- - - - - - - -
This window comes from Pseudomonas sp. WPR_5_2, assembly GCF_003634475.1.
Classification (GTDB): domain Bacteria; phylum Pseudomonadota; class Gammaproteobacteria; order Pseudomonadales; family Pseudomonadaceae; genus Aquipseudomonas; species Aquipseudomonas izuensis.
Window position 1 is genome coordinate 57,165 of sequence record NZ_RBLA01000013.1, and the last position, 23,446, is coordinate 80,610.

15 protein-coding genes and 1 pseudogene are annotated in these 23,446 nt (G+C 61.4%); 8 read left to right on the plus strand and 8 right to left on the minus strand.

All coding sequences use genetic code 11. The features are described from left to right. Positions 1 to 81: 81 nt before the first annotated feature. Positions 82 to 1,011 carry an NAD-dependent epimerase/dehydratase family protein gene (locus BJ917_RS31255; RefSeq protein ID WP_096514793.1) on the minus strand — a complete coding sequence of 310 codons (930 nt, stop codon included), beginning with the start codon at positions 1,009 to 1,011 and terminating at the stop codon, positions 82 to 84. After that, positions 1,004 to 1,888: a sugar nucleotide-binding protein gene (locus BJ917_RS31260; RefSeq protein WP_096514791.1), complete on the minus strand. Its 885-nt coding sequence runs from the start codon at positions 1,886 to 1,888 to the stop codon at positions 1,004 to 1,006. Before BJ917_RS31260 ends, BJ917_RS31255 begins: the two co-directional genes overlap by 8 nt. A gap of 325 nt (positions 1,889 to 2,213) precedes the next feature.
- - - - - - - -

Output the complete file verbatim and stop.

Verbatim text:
This window comes from Pseudomonas sp. WPR_5_2, assembly GCF_003634475.1.
Classification (GTDB): domain Bacteria; phylum Pseudomonadota; class Gammaproteobacteria; order Pseudomonadales; family Pseudomonadaceae; genus Aquipseudomonas; species Aquipseudomonas izuensis.
Window position 1 is genome coordinate 57,165 of sequence record NZ_RBLA01000013.1, and the last position, 23,446, is coordinate 80,610.

15 protein-coding genes and 1 pseudogene are annotated in these 23,446 nt (G+C 61.4%); 8 read left to right on the plus strand and 8 right to left on the minus strand.

All coding sequences use genetic code 11. The features are described from left to right. Positions 1 to 81: 81 nt before the first annotated feature. Positions 82 to 1,011 carry an NAD-dependent epimerase/dehydratase family protein gene (locus BJ917_RS31255; RefSeq protein ID WP_096514793.1) on the minus strand — a complete coding sequence of 310 codons (930 nt, stop codon included), beginning with the start codon at positions 1,009 to 1,011 and terminating at the stop codon, positions 82 to 84. After that, positions 1,004 to 1,888: a sugar nucleotide-binding protein gene (locus BJ917_RS31260; RefSeq protein WP_096514791.1), complete on the minus strand. Its 885-nt coding sequence runs from the start codon at positions 1,886 to 1,888 to the stop codon at positions 1,004 to 1,006. Before BJ917_RS31260 ends, BJ917_RS31255 begins: the two co-directional genes overlap by 8 nt. A gap of 325 nt (positions 1,889 to 2,213) precedes the next feature.